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São Francisco River Basin

It was the first time the Genovese navigator Américo Vespúcio, commander of the expedition that had left from Lisbon 64 days before in the direction of the New World, saw that River flowing amidst coconut tree forests, mangroves, dunes and golden beaches. It was the 4th of October, 1501, the day of Saint Francis of Assisi, who lent his name to the river, which had earlier been called the Opará (river-sea) by the natives living along its banks.

After 21 years, the Portuguese crown founded Penedo, the first settlement 40 km from the shore, where a fort would be constructed in 1637 by the Dutch, who controlled the mouth of the river up until 1645. In 1553, the first exploratory expedition was mounted along the River banks.

Twenty years later, Explorer Garcia d’Ávila, with a land concession grant, a sesmaria, in hand, took ownership of 70 leagues of land between the São Francisco and Parnaíba Rivers in the state of Piauí, where he constructed innumerous corrals, further advancing local occupation. In the following two centuries, the River would be called the “National Unity River”, after several exploratory expeditions, called bandeiras, were undertaken along with Catholic Church missions, which faced the challenges posed by the Caatinga, the resistance of indigenous peoples and slaves of African descent living in Quilombos  who had run away from the sugar mills.

When gold was discovered in 1675, a profusion of settlements and villages sprung up, mainly in the Alto São Francisco region, where prosperity increased until the decline of mining activities, which were then replaced by agricultural initiatives in the XIX century.  

The São Francisco River basin is the third largest in the country, one of the twelve watershed regions in Brazil. It drains over an area of 640,000 km² (7.5% of the Brazilian territory) and supplies approximately 14 million inhabitants in 504 different municipalities, among which the most populated area is the Metropolitan Belo Horizonte Region, through which runs the Das Velhas River. The watershed is subdivided into four regions: Alto São Francisco, from its source to the city of Pirapora in Minas Gerais; Médio São Francisco, to Remanso in Bahia; Sub-médio São Francisco, to Paulo Afonso, BA and Baixo São Francisco, to the river mouth.

The main biomes found in the region are the Caatinga, Cerrado, and the Atlantic Forest, as the river runs through the Brazilian backlands, the sertão, in regions with a semi-arid climate, for that reason being also called “the Brazilian Nile”. 

This river basin is of the utmost importance for local development, for many reasons. There are approximately 300,000 ha of irrigated land in the region, with the production of fruit for export (grapes, mangoes, among others) in the São Francisco Valley being especially noteworthy. Dry-land farming, cattle-raising and mining are also among the main economic activities.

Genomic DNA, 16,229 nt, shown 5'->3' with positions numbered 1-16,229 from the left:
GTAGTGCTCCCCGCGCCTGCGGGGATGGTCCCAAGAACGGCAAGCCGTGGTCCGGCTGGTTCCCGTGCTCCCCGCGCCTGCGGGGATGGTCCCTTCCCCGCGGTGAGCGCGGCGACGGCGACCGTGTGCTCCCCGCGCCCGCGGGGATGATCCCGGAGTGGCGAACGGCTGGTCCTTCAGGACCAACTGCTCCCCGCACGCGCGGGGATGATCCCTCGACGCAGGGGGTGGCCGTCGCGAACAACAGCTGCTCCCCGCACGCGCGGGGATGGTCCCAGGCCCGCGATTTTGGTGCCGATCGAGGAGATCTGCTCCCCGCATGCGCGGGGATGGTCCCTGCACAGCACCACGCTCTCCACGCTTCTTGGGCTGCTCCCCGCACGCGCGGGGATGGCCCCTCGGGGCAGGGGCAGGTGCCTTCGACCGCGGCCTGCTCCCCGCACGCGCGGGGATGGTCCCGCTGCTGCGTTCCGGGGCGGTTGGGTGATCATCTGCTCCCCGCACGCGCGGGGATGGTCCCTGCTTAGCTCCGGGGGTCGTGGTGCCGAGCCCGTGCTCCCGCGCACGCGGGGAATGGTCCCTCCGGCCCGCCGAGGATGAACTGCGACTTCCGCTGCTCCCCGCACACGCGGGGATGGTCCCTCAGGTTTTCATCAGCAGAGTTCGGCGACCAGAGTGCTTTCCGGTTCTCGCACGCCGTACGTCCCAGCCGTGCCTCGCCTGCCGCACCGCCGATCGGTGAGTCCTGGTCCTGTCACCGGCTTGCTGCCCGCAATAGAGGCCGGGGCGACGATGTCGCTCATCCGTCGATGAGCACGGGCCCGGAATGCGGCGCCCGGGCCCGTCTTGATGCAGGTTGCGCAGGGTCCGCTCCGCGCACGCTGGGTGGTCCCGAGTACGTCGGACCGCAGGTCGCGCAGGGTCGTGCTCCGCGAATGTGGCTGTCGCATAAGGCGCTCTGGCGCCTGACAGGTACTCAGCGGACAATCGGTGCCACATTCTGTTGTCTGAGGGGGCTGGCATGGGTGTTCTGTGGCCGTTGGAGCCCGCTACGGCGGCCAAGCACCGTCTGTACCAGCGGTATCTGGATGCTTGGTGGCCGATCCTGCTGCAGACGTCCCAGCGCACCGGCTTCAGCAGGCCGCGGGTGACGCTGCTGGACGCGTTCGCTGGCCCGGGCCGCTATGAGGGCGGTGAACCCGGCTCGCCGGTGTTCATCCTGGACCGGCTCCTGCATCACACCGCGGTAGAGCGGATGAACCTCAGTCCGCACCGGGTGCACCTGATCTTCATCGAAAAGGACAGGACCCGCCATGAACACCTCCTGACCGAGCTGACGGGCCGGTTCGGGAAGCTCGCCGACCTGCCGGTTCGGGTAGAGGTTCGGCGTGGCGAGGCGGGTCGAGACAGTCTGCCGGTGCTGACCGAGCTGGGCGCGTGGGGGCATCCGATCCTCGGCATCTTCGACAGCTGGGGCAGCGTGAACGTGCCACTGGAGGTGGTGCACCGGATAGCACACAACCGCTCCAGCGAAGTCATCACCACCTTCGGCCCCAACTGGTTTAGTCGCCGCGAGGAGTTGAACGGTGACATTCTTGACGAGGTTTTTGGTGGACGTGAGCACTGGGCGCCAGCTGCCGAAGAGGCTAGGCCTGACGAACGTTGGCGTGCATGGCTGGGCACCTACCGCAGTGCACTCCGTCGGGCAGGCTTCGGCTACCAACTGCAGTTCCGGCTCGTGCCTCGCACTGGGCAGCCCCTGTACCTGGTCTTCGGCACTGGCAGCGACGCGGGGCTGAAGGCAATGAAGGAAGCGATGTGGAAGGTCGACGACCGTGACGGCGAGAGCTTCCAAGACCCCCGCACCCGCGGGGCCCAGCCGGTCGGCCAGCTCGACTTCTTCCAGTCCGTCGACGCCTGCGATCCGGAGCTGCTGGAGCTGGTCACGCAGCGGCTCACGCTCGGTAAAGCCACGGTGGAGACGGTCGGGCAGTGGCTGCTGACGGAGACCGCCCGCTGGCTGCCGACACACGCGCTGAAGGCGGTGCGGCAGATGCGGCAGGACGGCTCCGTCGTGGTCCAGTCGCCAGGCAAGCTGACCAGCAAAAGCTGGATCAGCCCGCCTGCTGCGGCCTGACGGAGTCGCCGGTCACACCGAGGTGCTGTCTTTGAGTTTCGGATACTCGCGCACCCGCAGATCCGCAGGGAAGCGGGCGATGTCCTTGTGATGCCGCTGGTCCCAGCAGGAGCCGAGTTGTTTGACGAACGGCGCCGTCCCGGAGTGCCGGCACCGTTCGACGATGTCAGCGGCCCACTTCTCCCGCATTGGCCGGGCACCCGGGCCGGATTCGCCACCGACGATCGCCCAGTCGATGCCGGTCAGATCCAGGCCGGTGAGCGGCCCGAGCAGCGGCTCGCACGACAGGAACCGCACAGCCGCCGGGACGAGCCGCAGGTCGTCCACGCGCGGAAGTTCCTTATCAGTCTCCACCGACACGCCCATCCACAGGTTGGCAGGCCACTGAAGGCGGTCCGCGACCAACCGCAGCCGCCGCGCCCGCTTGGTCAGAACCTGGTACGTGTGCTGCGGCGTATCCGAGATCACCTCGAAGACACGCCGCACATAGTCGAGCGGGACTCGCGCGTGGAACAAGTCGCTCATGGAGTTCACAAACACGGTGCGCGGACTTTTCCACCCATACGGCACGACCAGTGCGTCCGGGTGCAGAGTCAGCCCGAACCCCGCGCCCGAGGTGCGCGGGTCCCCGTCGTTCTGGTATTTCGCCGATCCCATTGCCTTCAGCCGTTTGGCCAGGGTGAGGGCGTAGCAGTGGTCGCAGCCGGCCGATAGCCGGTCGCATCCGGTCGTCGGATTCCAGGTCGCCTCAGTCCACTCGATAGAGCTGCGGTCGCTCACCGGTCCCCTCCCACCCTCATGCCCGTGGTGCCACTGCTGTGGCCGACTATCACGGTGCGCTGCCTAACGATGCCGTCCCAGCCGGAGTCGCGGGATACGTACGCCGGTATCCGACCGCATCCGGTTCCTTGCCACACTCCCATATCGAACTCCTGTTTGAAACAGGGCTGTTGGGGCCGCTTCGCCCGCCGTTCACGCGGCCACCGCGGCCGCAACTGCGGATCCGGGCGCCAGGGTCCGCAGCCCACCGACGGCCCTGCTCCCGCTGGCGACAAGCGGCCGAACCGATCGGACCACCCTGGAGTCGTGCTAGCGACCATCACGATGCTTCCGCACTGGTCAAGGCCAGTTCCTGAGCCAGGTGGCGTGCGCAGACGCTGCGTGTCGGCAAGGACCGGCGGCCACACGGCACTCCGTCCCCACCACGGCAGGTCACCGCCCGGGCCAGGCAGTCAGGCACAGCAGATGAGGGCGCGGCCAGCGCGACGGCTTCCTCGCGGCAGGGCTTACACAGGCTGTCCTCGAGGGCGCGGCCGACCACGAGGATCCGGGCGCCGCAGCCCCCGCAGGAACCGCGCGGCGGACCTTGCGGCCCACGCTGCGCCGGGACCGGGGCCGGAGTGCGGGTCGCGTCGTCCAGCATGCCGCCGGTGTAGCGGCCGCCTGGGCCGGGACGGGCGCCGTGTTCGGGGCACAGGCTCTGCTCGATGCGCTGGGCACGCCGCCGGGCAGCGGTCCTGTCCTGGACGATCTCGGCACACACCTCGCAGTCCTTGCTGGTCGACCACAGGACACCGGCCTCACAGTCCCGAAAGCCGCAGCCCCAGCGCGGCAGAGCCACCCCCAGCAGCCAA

Tourism offers cultural, historical and natural attractions, such as parks, and the region’s diverse flora and fauna. The generation of electric energy by several hydroelectric plants along the river and on its tributaries, supplies the north of the State and the entire Northeastern region of the country.

There are two navigable stretches along the São Francisco waterway, between Piranhas in the state of Alagoas and the river mouth, and between Pirapora in Minas Gerais and Petrolina, in the state of Pernambuco, a stretch with innumerous marginal lakes, which are true natural spawning grounds of the fish species that are essential for fishing activities. The activity is controlled and involves a number of fishermen who commercialize a great variety of fish.

The fishermen are also the source of a singular culture, plenty of legends and stories such as the Nego and Mãe D’água story, the Minhocão and the Carrancas. With regard to fish farming, Cemig and Codevasf regularly undertake fish stocking activities upstream from the Três Marias dam. 

São Francisco River and its main tributaries
Under federal stewardship, the São Francisco River is the largest of all rivers 100% within national territory as it runs over 2,700 km. It flows into the Atlantic Ocean at its mouth, which is on the border between the states of Sergipe and Alagoas, near Piaçabuçu in Alagoas. Initially, it was believed that the River rose at the Chapadão do Zagaia, in the Canastra Mountain Range National Park (in São Roque de Minas) in the south of the State, 1,428 meters above sea level. However, according to recent studies conducted by Codevasf, the River rises in the Araxá mountain range, in Medeiros, which is currently considered the source of the Samburá River.

The São Francisco has 36 large tributaries, among which 19 are perennial watercourses. The main ones are, on the left banks, the Abaeté, Paracatu, Urucuia, Carinhanha, Corrente and Grande Rivers, and, on its right banks, the Pará, Paraopeba, Das Velhas, Jequitaí, Pacuí and Verde Grande Rivers.

The São Francisco River watershed is located in the Southeastern, Mid-Western and Northeastern regions, crossing seven different federate states (Minas Gerais, Bahia, Goiás, the Federal District, Pernambuco, Sergipe and Alagoas). The watershed faces the Grande River basin to the south, the Paranaíba, Tocantins and Araguaia River basins to the west, the Doce, Jequitinhonha, Pardo, De Contas, Paraguaçu and Itapecuru to the east, and, to the north it has borders with the Occidental Northeastern Atlantic and Paraíba watersheds.

Plants on the São Francisco River basin


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